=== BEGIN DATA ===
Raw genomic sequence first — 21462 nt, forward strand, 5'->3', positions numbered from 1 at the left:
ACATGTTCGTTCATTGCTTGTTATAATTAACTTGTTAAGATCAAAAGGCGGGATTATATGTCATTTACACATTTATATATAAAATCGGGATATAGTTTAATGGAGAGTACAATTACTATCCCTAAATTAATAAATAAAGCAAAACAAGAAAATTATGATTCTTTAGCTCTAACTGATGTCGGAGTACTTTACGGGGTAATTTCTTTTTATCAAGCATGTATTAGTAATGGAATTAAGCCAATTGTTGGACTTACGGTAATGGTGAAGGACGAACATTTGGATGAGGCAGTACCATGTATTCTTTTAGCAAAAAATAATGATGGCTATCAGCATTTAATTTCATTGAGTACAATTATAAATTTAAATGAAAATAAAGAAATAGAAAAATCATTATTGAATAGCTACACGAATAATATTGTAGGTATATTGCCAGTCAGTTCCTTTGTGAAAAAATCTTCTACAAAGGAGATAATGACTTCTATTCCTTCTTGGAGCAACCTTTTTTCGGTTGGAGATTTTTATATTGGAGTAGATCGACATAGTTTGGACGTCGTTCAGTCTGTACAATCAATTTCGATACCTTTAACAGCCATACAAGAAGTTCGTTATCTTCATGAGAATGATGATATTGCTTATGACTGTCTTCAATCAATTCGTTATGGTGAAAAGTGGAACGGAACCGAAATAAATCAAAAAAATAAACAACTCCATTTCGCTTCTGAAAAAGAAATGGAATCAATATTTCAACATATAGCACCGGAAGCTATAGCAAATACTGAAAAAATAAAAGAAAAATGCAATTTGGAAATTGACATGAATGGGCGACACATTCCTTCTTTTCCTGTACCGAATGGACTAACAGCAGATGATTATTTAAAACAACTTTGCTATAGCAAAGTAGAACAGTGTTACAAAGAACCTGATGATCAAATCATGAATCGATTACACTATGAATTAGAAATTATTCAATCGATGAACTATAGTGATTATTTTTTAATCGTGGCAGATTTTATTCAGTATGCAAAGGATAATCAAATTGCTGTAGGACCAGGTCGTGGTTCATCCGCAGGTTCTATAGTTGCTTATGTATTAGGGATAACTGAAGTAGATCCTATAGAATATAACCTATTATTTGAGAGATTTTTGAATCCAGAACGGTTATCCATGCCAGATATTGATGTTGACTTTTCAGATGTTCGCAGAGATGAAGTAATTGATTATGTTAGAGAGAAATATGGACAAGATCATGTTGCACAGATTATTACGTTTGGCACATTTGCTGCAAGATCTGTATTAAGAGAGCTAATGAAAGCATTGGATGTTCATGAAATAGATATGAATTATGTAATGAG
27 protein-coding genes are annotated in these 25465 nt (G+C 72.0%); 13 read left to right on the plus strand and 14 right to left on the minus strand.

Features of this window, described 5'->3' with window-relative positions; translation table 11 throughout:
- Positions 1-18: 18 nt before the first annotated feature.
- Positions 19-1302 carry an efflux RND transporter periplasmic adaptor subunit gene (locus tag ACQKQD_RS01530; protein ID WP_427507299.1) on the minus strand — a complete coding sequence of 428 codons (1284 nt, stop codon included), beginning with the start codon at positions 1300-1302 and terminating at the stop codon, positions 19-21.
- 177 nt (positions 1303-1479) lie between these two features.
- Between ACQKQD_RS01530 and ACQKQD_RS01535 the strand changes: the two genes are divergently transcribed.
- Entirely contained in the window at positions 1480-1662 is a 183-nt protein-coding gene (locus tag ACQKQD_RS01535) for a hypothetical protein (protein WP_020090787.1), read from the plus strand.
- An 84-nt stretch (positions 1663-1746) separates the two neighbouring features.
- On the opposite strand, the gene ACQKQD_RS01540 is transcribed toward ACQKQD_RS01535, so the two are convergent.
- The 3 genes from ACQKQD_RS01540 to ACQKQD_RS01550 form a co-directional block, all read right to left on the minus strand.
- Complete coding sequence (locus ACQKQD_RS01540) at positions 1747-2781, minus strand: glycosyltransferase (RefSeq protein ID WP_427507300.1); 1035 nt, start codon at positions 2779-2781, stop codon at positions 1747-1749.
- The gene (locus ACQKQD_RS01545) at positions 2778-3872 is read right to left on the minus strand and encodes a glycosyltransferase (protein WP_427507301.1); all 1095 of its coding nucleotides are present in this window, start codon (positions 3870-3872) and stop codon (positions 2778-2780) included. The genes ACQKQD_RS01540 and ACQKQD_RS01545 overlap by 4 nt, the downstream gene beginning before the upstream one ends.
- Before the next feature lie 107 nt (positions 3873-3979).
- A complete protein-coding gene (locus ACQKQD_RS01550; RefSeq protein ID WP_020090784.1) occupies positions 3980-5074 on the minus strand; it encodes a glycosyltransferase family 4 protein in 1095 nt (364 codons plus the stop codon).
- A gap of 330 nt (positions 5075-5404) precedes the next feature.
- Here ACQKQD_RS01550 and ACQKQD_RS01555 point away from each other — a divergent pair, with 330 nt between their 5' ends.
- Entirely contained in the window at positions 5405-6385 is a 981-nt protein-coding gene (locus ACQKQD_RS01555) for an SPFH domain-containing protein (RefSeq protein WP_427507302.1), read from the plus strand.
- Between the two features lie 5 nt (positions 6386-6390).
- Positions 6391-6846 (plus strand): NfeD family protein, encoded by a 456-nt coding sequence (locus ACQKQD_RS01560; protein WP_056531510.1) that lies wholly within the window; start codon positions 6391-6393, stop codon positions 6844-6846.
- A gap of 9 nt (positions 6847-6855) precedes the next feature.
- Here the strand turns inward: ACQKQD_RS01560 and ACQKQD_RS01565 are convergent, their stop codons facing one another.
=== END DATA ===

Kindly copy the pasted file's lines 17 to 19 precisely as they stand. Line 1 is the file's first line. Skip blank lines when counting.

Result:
- A gap of 330 nt (positions 5075-5404) precedes the next feature.
- Here ACQKQD_RS01550 and ACQKQD_RS01555 point away from each other — a divergent pair, with 330 nt between their 5' ends.
- Entirely contained in the window at positions 5405-6385 is a 981-nt protein-coding gene (locus ACQKQD_RS01555) for an SPFH domain-containing protein (RefSeq protein WP_427507302.1), read from the plus strand.